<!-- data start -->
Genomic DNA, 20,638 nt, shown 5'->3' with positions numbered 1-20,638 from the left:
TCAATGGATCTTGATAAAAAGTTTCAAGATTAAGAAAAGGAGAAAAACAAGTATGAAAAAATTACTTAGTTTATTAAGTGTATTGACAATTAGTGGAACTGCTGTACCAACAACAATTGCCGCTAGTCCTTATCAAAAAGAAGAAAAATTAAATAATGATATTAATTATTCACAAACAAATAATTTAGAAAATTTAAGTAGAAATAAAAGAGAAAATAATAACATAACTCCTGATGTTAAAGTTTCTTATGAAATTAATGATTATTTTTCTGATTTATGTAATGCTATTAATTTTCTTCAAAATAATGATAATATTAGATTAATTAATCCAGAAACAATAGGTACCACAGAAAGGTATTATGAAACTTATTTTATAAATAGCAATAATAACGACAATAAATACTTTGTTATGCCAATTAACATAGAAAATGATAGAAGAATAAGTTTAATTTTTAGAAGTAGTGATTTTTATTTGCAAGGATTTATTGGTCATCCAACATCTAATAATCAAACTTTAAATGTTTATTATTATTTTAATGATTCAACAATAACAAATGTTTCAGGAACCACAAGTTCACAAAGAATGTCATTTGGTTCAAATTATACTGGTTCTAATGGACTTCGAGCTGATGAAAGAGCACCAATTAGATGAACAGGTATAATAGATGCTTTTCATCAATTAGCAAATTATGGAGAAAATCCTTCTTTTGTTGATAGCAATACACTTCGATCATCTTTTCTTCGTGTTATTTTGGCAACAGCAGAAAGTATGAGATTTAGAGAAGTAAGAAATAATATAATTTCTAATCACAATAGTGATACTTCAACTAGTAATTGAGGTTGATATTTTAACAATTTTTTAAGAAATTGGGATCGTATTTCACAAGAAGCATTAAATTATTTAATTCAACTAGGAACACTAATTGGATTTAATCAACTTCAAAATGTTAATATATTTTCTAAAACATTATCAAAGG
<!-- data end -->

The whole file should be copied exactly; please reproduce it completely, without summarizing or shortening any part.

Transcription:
Genomic DNA, 20,638 nt, shown 5'->3' with positions numbered 1-20,638 from the left:
TCAATGGATCTTGATAAAAAGTTTCAAGATTAAGAAAAGGAGAAAAACAAGTATGAAAAAATTACTTAGTTTATTAAGTGTATTGACAATTAGTGGAACTGCTGTACCAACAACAATTGCCGCTAGTCCTTATCAAAAAGAAGAAAAATTAAATAATGATATTAATTATTCACAAACAAATAATTTAGAAAATTTAAGTAGAAATAAAAGAGAAAATAATAACATAACTCCTGATGTTAAAGTTTCTTATGAAATTAATGATTATTTTTCTGATTTATGTAATGCTATTAATTTTCTTCAAAATAATGATAATATTAGATTAATTAATCCAGAAACAATAGGTACCACAGAAAGGTATTATGAAACTTATTTTATAAATAGCAATAATAACGACAATAAATACTTTGTTATGCCAATTAACATAGAAAATGATAGAAGAATAAGTTTAATTTTTAGAAGTAGTGATTTTTATTTGCAAGGATTTATTGGTCATCCAACATCTAATAATCAAACTTTAAATGTTTATTATTATTTTAATGATTCAACAATAACAAATGTTTCAGGAACCACAAGTTCACAAAGAATGTCATTTGGTTCAAATTATACTGGTTCTAATGGACTTCGAGCTGATGAAAGAGCACCAATTAGATGAACAGGTATAATAGATGCTTTTCATCAATTAGCAAATTATGGAGAAAATCCTTCTTTTGTTGATAGCAATACACTTCGATCATCTTTTCTTCGTGTTATTTTGGCAACAGCAGAAAGTATGAGATTTAGAGAAGTAAGAAATAATATAATTTCTAATCACAATAGTGATACTTCAACTAGTAATTGAGGTTGATATTTTAACAATTTTTTAAGAAATTGGGATCGTATTTCACAAGAAGCATTAAATTATTTAATTCAACTAGGAACACTAATTGGATTTAATCAACTTCAAAATGTTAATATATTTTCTAAAACATTATCAAAGG